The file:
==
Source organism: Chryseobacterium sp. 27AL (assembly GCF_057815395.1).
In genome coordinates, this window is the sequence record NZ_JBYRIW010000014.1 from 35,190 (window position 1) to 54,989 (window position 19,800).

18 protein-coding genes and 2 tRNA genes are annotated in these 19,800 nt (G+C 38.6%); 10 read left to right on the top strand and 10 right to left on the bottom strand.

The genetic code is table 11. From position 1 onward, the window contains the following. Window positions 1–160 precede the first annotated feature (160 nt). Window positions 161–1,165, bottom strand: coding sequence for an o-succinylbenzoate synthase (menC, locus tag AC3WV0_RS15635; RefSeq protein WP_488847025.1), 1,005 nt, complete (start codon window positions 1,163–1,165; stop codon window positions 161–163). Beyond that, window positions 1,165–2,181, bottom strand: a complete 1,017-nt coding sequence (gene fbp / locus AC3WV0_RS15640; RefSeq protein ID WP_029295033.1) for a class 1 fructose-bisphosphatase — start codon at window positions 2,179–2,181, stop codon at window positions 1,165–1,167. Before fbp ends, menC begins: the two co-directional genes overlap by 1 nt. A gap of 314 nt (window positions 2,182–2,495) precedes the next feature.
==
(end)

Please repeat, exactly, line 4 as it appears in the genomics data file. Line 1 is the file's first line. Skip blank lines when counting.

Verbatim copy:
The genetic code is table 11. From position 1 onward, the window contains the following. Window positions 1–160 precede the first annotated feature (160 nt). Window positions 161–1,165, bottom strand: coding sequence for an o-succinylbenzoate synthase (menC, locus tag AC3WV0_RS15635; RefSeq protein WP_488847025.1), 1,005 nt, complete (start codon window positions 1,163–1,165; stop codon window positions 161–163). Beyond that, window positions 1,165–2,181, bottom strand: a complete 1,017-nt coding sequence (gene fbp / locus AC3WV0_RS15640; RefSeq protein ID WP_029295033.1) for a class 1 fructose-bisphosphatase — start codon at window positions 2,179–2,181, stop codon at window positions 1,165–1,167. Before fbp ends, menC begins: the two co-directional genes overlap by 1 nt. A gap of 314 nt (window positions 2,182–2,495) precedes the next feature.